7 of the Most Facepalm-Worthy Book Censorship Battles of the Last Decade

Curse parents! As the Fresh Prince proclaimed, they truly "just don't understand." This is especially true regarding literary rebellion. On June 10, parents in Glen Ellyn, Ill. voted on whether or not to reinstate Stephen Chbosky's Perks of Being a Wallflower in middle school libraries—fortunately they did. It's one of many contemporary young adult texts that's been scrutinized for its content. Here are the stories of book censorship from recent years that will make you roll your eyes and feel like raising some hell...or just reading. [Image: Pexels]

'Captain Underpants' by Dav Pilkey

Pilkey’s incredibly popular series about two fourth grade boys and their imagined unmentionables-wearing superhero has been lauded for its humorous content and exciting plots. However, boring school boards nationwide have deemed the books “unsuited to age group” (which begs the question: If not fourth grade boys, who?) and, in 2003, it was banned because its content encourages children “to disobey authority.” Ugh. Let’s moon ‘em. [Image: Scholastic]

'And Tango Makes Three' by Justin Richardson

Justin Richardson’s 2005 children’s book tells a fictionalized story based on real-life male penguin couple Roy and Silo of the Central Park Zoo. In Tango, the loving and committed penguins build a nest together and raise a baby penguin hatched from an egg that zookeepers give them. It’s a beautifully written and illustrated story about love and compassion. In 2006, parents in Shiloh, Ill. took serious issues with the 36-page book, and requested it be moved to a section for more mature kids. A certain parent claimed its plot was “misleading” and not consistent with the real story of Roy and Silo (in which the penguins were together for six years, at which point Silo moved on to a female penguin—an even more button-pushing story! Let’s publish that one, too). [Image: Simon and Schuster]

'The Handmaid's Tale' by Margaret Atwood

Atwood’s dystopian novel set in a future anti-feminist fascist America was removed from the Advanced Placement English curriculum in a Texas high school in 2006 after a parent complained the novel was “sexually explicit and offensive to Christians.” Thank Jesus: a committee of parents and teachers then voted to reinstate the novel later that year. [Image: Penguin Random House]

'The Hunger Games' by Suzanne Collins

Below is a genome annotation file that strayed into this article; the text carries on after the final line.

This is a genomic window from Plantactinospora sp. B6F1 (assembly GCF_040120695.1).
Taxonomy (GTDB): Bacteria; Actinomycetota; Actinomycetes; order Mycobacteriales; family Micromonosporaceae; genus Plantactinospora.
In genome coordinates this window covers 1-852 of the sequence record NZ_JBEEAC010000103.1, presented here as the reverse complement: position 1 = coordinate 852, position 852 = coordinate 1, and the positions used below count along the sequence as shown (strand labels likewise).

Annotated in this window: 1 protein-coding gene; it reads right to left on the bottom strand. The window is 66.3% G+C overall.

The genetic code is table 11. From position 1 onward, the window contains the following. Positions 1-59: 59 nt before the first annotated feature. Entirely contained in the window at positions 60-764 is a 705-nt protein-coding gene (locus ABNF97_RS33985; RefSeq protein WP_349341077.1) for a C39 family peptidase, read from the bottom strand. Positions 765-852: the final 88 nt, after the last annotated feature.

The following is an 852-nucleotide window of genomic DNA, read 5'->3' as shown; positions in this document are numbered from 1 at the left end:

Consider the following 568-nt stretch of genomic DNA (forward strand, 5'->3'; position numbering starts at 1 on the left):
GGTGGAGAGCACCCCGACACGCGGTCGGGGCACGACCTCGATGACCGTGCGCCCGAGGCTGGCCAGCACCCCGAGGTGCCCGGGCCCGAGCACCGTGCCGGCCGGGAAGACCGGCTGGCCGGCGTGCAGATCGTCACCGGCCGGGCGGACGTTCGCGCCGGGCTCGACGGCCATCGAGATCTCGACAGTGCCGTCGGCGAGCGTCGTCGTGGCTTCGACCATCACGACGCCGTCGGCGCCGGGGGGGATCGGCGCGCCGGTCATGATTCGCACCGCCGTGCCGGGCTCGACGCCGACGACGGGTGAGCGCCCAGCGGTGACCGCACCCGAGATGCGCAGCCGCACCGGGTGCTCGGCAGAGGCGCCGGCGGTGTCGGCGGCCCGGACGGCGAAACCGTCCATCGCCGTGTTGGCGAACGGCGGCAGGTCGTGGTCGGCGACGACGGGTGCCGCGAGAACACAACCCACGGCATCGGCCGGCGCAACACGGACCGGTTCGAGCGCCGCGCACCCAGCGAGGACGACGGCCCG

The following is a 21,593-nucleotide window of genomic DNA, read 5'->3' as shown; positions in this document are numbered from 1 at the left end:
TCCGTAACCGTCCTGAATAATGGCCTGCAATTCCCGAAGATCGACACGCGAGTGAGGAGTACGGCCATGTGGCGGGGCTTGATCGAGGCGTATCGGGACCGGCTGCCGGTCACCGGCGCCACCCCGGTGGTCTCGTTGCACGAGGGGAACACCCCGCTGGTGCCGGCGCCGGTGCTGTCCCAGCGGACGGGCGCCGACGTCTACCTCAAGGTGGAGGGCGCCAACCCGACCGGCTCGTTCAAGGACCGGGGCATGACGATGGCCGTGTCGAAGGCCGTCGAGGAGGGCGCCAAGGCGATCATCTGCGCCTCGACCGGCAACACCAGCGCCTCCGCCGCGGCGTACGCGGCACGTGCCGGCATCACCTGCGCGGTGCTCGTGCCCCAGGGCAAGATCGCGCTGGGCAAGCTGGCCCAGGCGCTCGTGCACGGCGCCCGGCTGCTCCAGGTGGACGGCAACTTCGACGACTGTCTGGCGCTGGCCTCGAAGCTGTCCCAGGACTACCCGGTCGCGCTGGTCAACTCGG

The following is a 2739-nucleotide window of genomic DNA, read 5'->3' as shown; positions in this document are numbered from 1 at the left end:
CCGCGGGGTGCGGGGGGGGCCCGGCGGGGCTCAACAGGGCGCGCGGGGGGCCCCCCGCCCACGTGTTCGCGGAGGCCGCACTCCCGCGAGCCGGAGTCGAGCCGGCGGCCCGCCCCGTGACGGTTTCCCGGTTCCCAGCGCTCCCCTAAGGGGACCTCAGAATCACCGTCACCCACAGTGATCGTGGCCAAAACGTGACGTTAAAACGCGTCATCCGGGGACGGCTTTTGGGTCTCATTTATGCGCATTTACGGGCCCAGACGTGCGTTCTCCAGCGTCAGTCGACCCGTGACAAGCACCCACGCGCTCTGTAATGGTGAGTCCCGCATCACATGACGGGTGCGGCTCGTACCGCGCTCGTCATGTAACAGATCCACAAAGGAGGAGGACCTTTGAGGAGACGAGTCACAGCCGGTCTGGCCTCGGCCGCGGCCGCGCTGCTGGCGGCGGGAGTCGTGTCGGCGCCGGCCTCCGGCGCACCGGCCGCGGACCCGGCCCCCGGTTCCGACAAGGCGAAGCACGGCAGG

In her youth, my sister was obsessed with a book series about warrior cats who killed other cats. Sub the cats with children, and you have the basic plot of the much more popular Hunger Games series, Collins’s bestseller book about kids’ post-apocalyptic competitions for survival. In 2011, parents objected that the book instills “anti-family,” “occult,” and “anti-ethnic” values in readers. Perhaps the characters should eat the parents? [Image: Scholastic]

'Neonomicon' by Alan Moore

This 2010 graphic novel about two FBI agents’ search to discover the truth of a former agent’s murderous past was removed from a Greenville, S.C. library earlier this year because a parent of a 14-year-old girl protested its content. The executive director of the library stated, “…[H]ad we known in advance about the disturbing material contained in the book, it is unlikely we would have added Neonomicon to our collection. For that reason, we have withdrawn it from the library’s collection.” Disturbing, indeed. [Image: Avatar Press]

'Persepolis' by Marjane Sarpati

In her 2000 graphic novel, Marjane Sarpati depicts her childhood in Iran after the 1980 Islamic Revolution. Marji observes and records the oppression, violence and hardship her family endured during the Iraq-Iran War and the rule of Ayatollah Khomeini. In 2013 the novel was not entirely banned from Chicago Public Schools, but instead ”temporarily recalled” because of its violent and “graphic language and images” and deemed inappropriate for the seventh grade curriculum. Chicago, what gives? [Image: Penguin Random House]

'The Perks of Being a Wallflower' by Stephen Chbosky

Chbosky’s beloved coming-of-(teen)age story has recently received a great deal of flack from Glen Ellyn, Ill. District 41 (what is up, Illinois?), where parents contested its “mature content” and requested its removal from library shelves. The board voted in April to ban the novel, and just recently saw the light and voted to reinstate the book. Perhaps because Dame Judy Blume expressed her high regard for Chbosky’s book. [Image: Simon and Schuster]